OPINION: Why unpaid internships are unfair

It’s almost impossible to escape. In the search for an internship, I often stumble upon applications with a long list of responsibilities only to find the position to say “unpaid” at the very bottom of the page as if they’re trying to hide it. How are we still allowing this to happen?

As put by congresswoman Alexandria Ocasio-Cortez, “experience doesn’t pay the bills.” Highlighting the fact that not all students can afford to work for free. Further creating a broader discussion on the basis of ethics, fairness and the downfall of unpaid internships.

Amanda Powers Snowden, the director of communications and operations at the DePaul Career Center said in an email, reports from DePaul’s Handshake in 2020-21, 73 percent of internship postings were paid, while 27 percent were unpaid.

“Nationally, research reports that 43 percent of internships by for-profit companies are unpaid,” Snowden continued.

Although the number of unpaid internships is decreasing, for-profit companies continue to promote them. Free labor occurs frequently and unpaid internships are one facet of this issue.

As a student, you constantly hear about the importance of having experience beyond academics. Internships are all about gaining hands-on experience to prepare you for the future.

Mya Whitton, a DePaul neuroscience major, took on STEM-related internships that were unpaid.

“Though the work was plentiful, I enjoyed taking on tasks that made me feel like a big part of the organizations I worked for,” Whitton said in an email. “While I think some of the extraneous tasks I did should’ve been paid, I do not regret taking on these internships because it has provided me something to stand on in healthcare interviews and interviewers tend to point [to] my last internship.”

With any internship, there are benefits to familiarizing yourself with your desired field. From practicing the skills needed to learning from professionals to networking, all of which can help push you in the right direction. However, as a person who is just starting down their career path, there is this desire to feel like you and your work are respected and appreciated.

For companies that hold high expectations for unpaid interns, it can cause more harm than good. Going through the unpaid internship process can lead to low self-esteem and confidence issues due to feelings of your work not being appreciated enough to be financially rewarded.

From my experience, although I developed a foundation of career skills and knowledge, I felt like my hard work and talent as a student wasn’t appreciated enough to be rewarded financially. I was working a part-time job, taking on a full-time class load, staying involved on campus and putting down 20 hours a week as an unpaid intern.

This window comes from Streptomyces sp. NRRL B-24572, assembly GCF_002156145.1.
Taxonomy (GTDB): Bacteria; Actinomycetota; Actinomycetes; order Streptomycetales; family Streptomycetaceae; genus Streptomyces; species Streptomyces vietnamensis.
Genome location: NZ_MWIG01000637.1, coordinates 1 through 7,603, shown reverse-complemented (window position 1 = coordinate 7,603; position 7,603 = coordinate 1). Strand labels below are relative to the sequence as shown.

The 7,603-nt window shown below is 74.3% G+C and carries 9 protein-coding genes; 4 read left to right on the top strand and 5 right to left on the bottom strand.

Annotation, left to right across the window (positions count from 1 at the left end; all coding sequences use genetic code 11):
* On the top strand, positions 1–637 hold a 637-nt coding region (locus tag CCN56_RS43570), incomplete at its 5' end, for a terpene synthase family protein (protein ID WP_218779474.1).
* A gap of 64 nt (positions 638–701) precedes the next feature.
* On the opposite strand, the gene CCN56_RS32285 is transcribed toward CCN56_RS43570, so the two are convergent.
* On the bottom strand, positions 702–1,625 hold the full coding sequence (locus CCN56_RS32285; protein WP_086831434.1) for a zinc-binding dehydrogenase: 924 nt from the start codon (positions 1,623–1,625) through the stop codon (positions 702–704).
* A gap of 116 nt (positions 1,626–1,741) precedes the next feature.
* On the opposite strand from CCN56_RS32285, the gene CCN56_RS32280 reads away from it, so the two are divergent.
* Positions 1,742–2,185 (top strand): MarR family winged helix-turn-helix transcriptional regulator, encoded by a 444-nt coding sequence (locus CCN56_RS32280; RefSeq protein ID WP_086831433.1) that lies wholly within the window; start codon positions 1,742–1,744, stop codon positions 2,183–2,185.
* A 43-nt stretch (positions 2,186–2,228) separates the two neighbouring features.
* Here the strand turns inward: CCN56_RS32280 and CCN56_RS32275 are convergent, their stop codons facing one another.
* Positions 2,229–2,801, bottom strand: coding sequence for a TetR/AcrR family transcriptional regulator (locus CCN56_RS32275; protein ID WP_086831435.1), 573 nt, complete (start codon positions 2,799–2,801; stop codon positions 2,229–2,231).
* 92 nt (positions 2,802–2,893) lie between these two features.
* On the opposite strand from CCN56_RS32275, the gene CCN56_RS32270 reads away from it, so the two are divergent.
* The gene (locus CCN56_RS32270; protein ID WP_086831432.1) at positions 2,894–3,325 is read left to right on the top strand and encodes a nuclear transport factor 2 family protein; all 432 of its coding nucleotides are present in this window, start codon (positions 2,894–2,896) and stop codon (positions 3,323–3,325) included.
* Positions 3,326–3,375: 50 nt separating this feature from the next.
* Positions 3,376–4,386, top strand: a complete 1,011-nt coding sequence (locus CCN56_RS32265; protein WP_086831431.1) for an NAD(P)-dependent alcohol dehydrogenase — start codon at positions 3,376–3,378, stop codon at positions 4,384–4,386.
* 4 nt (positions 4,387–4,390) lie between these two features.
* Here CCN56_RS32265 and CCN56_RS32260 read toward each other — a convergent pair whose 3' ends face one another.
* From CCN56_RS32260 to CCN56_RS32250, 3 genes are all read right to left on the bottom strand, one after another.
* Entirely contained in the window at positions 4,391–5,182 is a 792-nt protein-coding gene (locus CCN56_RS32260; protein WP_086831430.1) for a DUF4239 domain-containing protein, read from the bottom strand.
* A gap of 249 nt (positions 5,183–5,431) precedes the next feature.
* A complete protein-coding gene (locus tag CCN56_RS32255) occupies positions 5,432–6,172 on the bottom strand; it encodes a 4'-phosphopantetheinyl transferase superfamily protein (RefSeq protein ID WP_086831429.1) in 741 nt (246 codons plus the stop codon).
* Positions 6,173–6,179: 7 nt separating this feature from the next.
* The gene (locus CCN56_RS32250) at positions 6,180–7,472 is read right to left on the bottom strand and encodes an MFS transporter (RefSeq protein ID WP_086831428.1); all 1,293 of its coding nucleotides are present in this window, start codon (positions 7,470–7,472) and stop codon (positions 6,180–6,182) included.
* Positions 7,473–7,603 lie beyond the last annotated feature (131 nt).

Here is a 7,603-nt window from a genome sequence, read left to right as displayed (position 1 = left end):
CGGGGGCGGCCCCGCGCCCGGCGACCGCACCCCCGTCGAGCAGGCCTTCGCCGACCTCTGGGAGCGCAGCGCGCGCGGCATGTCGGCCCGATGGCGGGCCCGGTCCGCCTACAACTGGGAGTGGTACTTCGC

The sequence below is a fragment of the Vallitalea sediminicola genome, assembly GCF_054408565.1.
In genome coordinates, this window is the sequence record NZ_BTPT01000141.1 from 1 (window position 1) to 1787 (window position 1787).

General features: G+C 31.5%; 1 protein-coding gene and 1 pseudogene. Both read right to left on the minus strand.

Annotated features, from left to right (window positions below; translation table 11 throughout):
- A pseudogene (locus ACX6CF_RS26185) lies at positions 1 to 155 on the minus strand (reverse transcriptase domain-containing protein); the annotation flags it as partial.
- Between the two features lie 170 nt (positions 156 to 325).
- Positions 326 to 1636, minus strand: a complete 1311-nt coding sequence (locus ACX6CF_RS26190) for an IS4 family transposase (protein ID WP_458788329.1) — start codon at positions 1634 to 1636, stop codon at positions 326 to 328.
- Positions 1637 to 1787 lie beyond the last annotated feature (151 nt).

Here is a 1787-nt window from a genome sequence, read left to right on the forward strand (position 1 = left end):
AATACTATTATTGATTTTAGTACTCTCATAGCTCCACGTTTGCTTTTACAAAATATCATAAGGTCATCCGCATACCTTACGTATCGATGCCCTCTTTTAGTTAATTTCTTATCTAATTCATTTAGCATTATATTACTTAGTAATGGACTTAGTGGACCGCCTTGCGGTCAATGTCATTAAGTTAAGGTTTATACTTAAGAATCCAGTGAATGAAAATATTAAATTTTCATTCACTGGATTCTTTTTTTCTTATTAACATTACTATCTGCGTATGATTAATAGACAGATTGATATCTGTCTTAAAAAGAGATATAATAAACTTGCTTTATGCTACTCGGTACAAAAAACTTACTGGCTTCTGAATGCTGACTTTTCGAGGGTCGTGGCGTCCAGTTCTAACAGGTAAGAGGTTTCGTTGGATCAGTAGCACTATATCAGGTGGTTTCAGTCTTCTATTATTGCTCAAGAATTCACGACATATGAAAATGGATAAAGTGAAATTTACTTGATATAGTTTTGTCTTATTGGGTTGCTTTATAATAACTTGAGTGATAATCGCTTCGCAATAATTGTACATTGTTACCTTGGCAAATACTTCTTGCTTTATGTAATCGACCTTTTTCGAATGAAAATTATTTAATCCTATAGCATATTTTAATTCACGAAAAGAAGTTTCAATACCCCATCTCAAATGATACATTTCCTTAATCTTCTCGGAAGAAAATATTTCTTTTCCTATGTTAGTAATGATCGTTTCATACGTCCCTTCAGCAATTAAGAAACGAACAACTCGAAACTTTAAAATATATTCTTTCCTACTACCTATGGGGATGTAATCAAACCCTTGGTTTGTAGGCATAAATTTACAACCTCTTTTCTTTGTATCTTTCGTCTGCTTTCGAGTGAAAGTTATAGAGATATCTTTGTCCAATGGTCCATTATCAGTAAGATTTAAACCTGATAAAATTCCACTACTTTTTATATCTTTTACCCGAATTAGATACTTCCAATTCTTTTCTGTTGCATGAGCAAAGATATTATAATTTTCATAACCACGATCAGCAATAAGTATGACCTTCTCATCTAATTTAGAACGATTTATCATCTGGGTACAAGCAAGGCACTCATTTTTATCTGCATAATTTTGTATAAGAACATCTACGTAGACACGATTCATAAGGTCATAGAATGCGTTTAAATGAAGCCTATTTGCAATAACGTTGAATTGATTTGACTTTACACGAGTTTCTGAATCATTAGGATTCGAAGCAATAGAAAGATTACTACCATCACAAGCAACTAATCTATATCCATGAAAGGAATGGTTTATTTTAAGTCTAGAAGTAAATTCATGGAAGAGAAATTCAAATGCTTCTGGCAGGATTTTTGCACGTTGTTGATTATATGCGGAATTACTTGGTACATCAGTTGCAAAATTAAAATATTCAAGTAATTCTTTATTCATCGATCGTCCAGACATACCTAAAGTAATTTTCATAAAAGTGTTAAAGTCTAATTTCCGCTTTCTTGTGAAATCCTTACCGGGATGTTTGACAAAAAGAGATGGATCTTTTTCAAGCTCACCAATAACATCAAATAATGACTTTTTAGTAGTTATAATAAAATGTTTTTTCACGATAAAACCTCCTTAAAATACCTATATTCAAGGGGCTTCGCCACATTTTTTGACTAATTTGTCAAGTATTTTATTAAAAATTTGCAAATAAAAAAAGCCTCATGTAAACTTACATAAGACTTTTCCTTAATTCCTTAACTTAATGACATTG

The further I got into it the more I started to realize how unethical and unfair unpaid internships really are. The work I completed and the time I spent was taken advantage of.

“My problem with unpaid internships is the lack of recognition for the unpaid work you put in as a student, and if you have another job the internship work ultimately builds on,” Whitton said. “I think [employers] should care for the person’s financial stability and well-being as much as they care for the work they produce.”

Employers are able to cover up and take advantage of their interns by guaranteeing “real-world” experience without providing any compensation for their work. To remain ethical, the employer should align the workload expectations to whether the internship position is paid or unpaid.

As a for-profit company, if there’s the space, time and money for an intern, you should be compensating them in some way or another.

Although you may argue that unpaid interns are compensated through experience and references, there is no financial security or support.

“There are many multi-million-dollar companies that can pay their workers; there is no excuse,” Whitton said. “Considering the ongoing pandemic, to not pay your interns is quite bizarre and hurtful.”

Michael Elias, director of the College of Communication internship program at DePaul, thinks unpaid internships aren’t going anywhere.

“I don’t see unpaid internships going away in the immediate future, but I do think the balance is shifting towards more internships being paid than not,” he said in an email.

Moving forward, companies must consider avoiding unpaid internships the best they can to show that they are both fair and ethical. In any situation, interns must be treated fairly and deserve to be paid for what they are worth.